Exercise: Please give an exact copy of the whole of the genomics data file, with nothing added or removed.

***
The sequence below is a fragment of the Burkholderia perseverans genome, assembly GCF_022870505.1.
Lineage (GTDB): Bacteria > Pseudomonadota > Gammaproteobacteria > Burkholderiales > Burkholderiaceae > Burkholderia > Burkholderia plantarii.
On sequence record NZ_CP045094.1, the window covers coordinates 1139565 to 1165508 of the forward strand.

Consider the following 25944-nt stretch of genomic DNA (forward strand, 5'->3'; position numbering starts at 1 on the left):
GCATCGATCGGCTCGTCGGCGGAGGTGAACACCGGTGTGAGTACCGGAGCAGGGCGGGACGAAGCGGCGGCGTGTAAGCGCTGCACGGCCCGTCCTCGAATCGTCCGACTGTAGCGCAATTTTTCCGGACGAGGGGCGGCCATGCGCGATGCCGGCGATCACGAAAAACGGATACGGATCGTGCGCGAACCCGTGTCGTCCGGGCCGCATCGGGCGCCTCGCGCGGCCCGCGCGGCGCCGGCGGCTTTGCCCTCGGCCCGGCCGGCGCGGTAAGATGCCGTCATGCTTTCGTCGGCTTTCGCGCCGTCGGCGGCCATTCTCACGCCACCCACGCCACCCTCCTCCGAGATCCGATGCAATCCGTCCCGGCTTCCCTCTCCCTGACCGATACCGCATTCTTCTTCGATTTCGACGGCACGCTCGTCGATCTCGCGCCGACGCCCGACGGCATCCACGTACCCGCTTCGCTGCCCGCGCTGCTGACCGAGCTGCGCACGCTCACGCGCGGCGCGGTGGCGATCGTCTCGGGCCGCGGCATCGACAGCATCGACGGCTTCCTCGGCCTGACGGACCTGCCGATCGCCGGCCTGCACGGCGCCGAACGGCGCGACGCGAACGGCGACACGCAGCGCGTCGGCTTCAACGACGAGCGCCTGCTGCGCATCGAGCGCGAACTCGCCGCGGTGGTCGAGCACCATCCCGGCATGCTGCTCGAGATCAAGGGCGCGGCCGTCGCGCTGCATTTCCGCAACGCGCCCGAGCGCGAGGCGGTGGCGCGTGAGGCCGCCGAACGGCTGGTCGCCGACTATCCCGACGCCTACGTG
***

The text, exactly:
The sequence below is a fragment of the Burkholderia perseverans genome, assembly GCF_022870505.1.
Lineage (GTDB): Bacteria > Pseudomonadota > Gammaproteobacteria > Burkholderiales > Burkholderiaceae > Burkholderia > Burkholderia plantarii.
On sequence record NZ_CP045094.1, the window covers coordinates 1139565 to 1165508 of the forward strand.

Consider the following 25944-nt stretch of genomic DNA (forward strand, 5'->3'; position numbering starts at 1 on the left):
GCATCGATCGGCTCGTCGGCGGAGGTGAACACCGGTGTGAGTACCGGAGCAGGGCGGGACGAAGCGGCGGCGTGTAAGCGCTGCACGGCCCGTCCTCGAATCGTCCGACTGTAGCGCAATTTTTCCGGACGAGGGGCGGCCATGCGCGATGCCGGCGATCACGAAAAACGGATACGGATCGTGCGCGAACCCGTGTCGTCCGGGCCGCATCGGGCGCCTCGCGCGGCCCGCGCGGCGCCGGCGGCTTTGCCCTCGGCCCGGCCGGCGCGGTAAGATGCCGTCATGCTTTCGTCGGCTTTCGCGCCGTCGGCGGCCATTCTCACGCCACCCACGCCACCCTCCTCCGAGATCCGATGCAATCCGTCCCGGCTTCCCTCTCCCTGACCGATACCGCATTCTTCTTCGATTTCGACGGCACGCTCGTCGATCTCGCGCCGACGCCCGACGGCATCCACGTACCCGCTTCGCTGCCCGCGCTGCTGACCGAGCTGCGCACGCTCACGCGCGGCGCGGTGGCGATCGTCTCGGGCCGCGGCATCGACAGCATCGACGGCTTCCTCGGCCTGACGGACCTGCCGATCGCCGGCCTGCACGGCGCCGAACGGCGCGACGCGAACGGCGACACGCAGCGCGTCGGCTTCAACGACGAGCGCCTGCTGCGCATCGAGCGCGAACTCGCCGCGGTGGTCGAGCACCATCCCGGCATGCTGCTCGAGATCAAGGGCGCGGCCGTCGCGCTGCATTTCCGCAACGCGCCCGAGCGCGAGGCGGTGGCGCGTGAGGCCGCCGAACGGCTGGTCGCCGACTATCCCGACGCCTACGTG